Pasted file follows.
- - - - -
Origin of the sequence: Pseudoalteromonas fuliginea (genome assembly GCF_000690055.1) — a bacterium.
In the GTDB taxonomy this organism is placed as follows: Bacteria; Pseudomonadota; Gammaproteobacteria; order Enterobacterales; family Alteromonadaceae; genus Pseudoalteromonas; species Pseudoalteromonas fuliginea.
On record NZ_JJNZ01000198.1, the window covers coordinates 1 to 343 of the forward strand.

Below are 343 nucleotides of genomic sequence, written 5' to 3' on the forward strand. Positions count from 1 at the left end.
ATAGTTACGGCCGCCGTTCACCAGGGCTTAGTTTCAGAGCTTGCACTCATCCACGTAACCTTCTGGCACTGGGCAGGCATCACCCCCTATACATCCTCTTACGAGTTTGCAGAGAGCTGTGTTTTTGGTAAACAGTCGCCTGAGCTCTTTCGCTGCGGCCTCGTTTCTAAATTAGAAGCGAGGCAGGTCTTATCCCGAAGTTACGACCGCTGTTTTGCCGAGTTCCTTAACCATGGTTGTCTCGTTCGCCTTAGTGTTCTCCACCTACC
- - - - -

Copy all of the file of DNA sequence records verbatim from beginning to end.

Origin of the sequence: Pseudoalteromonas fuliginea (genome assembly GCF_000690055.1) — a bacterium.
In the GTDB taxonomy this organism is placed as follows: Bacteria; Pseudomonadota; Gammaproteobacteria; order Enterobacterales; family Alteromonadaceae; genus Pseudoalteromonas; species Pseudoalteromonas fuliginea.
On record NZ_JJNZ01000198.1, the window covers coordinates 1 to 343 of the forward strand.

Below are 343 nucleotides of genomic sequence, written 5' to 3' on the forward strand. Positions count from 1 at the left end.
ATAGTTACGGCCGCCGTTCACCAGGGCTTAGTTTCAGAGCTTGCACTCATCCACGTAACCTTCTGGCACTGGGCAGGCATCACCCCCTATACATCCTCTTACGAGTTTGCAGAGAGCTGTGTTTTTGGTAAACAGTCGCCTGAGCTCTTTCGCTGCGGCCTCGTTTCTAAATTAGAAGCGAGGCAGGTCTTATCCCGAAGTTACGACCGCTGTTTTGCCGAGTTCCTTAACCATGGTTGTCTCGTTCGCCTTAGTGTTCTCCACCTACC